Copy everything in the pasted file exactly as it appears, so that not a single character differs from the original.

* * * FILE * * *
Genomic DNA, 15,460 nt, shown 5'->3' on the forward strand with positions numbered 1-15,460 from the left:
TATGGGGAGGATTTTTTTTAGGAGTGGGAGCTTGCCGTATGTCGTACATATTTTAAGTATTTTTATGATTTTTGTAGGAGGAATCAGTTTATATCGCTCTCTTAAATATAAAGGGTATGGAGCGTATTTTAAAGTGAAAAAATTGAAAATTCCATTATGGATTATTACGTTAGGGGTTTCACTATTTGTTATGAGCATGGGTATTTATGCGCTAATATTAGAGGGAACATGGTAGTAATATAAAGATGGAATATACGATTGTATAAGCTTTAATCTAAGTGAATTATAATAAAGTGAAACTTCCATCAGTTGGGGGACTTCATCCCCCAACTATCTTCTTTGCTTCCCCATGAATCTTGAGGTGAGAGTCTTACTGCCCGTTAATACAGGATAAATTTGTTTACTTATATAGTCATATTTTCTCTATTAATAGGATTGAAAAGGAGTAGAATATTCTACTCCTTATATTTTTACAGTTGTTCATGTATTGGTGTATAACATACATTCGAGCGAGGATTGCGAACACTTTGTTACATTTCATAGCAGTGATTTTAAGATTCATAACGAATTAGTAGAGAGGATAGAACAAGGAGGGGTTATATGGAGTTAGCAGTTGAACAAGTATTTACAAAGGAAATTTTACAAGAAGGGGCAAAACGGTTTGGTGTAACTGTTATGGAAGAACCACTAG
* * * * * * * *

Genomic DNA, 15,460 nt, shown 5'->3' on the forward strand with positions numbered 1-15,460 from the left:
TATGGGGAGGATTTTTTTTAGGAGTGGGAGCTTGCCGTATGTCGTACATATTTTAAGTATTTTTATGATTTTTGTAGGAGGAATCAGTTTATATCGCTCTCTTAAATATAAAGGGTATGGAGCGTATTTTAAAGTGAAAAAATTGAAAATTCCATTATGGATTATTACGTTAGGGGTTTCACTATTTGTTATGAGCATGGGTATTTATGCGCTAATATTAGAGGGAACATGGTAGTAATATAAAGATGGAATATACGATTGTATAAGCTTTAATCTAAGTGAATTATAATAAAGTGAAACTTCCATCAGTTGGGGGACTTCATCCCCCAACTATCTTCTTTGCTTCCCCATGAATCTTGAGGTGAGAGTCTTACTGCCCGTTAATACAGGATAAATTTGTTTACTTATATAGTCATATTTTCTCTATTAATAGGATTGAAAAGGAGTAGAATATTCTACTCCTTATATTTTTACAGTTGTTCATGTATTGGTGTATAACATACATTCGAGCGAGGATTGCGAACACTTTGTTACATTTCATAGCAGTGATTTTAAGATTCATAACGAATTAGTAGAGAGGATAGAACAAGGAGGGGTTATATGGAGTTAGCAGTTGAACAAGTATTTACAAAGGAAATTTTACAAGAAGGGGCAAAACGGTTTGGTGTAACTGTTATGGAAGAACCACTAG